Day One

I wake each morning now, cold and ready to see these small miracles that burst forth and grow like crazy from such almost invisible seeds.

A Pie Almost in the Making

The leaves are turning quickly to reds and oranges. Maine apples are abundant and tonight we will have a pie. We have gone from hot days and cool nights to cool nights and constant rain. October reminds me to pick the last tomatoes, cover what needs winter protection and plant the garlic. It’s probably the rebel in me, but I decided a few days ago to spend the winter experimenting with gardening indoors. Here is a list of what I have been researching. Will maybe go indepth in later posts as things progress.

  1. Grow Lights. There are a lot of fairly ignorant posts on the internet. Many contradict each other. I think I have found a cheaper solution. Hardware and farm stores around here look at me like I must be growing pot. It has become a somewhat legal cottage industry in Maine, so the production is flourishing mostly as hydroponic growing. So in the Paris Farmer’s Union store I found a sign that said if you are a marijuana grower, don’t bring your product into this store! Actually, the local hardware chain has the best option for me. Today I’m picking up a regular shop light fixture, on sale for $17.00. It is 4 feet and holds two bulbs. They also carry grow bulbs that fit into that fixture for around $11.00 each, so I will have a 4 foot set-up for about $40.00 plus tax. Most of those I found as grow lights were about $100+, double that for 4 foot set-ups versus 2 foot.
  2. Homemade Fertilizer. Would you belive asprin, epsom salts and egg shells?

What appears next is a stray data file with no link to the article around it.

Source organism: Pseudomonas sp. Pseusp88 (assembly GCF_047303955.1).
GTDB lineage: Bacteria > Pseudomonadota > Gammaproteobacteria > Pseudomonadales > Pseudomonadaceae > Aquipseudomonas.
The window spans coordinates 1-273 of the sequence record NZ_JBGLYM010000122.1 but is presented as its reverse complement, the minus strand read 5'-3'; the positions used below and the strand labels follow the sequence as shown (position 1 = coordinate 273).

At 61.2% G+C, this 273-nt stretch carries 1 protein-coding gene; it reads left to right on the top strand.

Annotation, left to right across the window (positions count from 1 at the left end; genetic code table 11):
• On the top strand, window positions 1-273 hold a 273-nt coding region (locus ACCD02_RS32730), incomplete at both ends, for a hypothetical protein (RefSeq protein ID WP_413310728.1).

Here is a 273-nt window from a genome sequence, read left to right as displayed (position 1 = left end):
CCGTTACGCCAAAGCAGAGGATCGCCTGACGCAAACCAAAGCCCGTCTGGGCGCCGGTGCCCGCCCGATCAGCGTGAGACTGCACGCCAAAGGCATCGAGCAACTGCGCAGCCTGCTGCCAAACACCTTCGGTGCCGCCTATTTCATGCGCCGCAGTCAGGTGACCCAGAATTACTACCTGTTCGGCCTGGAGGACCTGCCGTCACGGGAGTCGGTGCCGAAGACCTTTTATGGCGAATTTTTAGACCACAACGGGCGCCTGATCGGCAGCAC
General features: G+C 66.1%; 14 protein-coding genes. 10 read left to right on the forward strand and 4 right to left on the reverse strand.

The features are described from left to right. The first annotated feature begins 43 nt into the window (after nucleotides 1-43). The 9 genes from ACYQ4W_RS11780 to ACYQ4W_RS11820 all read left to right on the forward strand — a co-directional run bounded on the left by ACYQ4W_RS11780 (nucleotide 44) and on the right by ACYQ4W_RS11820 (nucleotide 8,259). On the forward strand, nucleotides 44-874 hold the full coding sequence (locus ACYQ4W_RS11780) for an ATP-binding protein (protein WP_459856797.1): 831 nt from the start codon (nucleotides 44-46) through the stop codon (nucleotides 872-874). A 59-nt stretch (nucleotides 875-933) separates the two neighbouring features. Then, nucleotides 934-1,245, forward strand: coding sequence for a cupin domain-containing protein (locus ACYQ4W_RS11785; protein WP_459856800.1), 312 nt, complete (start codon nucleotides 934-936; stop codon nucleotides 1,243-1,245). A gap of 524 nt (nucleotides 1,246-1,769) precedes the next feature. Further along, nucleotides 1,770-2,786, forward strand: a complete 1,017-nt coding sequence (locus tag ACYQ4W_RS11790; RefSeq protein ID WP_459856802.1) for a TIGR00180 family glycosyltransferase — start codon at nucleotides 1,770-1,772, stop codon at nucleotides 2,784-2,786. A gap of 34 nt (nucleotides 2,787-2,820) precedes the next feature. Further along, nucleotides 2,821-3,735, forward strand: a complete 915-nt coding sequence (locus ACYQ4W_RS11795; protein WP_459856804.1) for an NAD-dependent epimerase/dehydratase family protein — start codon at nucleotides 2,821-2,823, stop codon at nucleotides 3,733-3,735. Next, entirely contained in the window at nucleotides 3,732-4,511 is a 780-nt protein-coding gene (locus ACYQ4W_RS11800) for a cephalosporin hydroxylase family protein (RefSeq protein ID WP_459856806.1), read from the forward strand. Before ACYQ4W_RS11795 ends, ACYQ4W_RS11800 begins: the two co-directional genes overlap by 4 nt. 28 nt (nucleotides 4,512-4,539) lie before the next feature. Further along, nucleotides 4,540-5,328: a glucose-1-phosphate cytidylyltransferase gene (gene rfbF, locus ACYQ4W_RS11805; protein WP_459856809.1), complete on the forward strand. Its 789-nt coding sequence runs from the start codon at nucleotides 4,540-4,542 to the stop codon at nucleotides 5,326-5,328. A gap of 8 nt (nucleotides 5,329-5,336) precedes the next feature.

3. What to Grow Indoors in Winter. The list is long, but haven’t seen peas on it so I planted a pot full just to see what happens. The other sprouts are basil,  lettuces, spinach, and a pot of ginger that is resting in the dark.

    Rebel Pea Sprouts
  4. How to Grow Indoors. I have tomoatos from seed, cloned and one plant brought in from outside.
    Tomato Clones
    Tomato Clones

  5. Potting soil mixes. I found a cheap one that shouldn’t have been on sale, but it had coconut husk to keep the moisture balanced and I added another organic one with worm castings. I also got a block of coconut husk, but I haven’t had time yet to soak it into the form to add it to the soil.

There are so many ways to grow, even for an old woman. I let myself learn to trust this exquisite Life that constantly comes to me new. I wake each morning now, cold and ready to see these small miracles burst forth and grow like crazy. I’m in love with this process, trusting more, feeling myself part of every grain and branch and person. I kiss this journey and plant myself inside for a while, excited to see how I grow.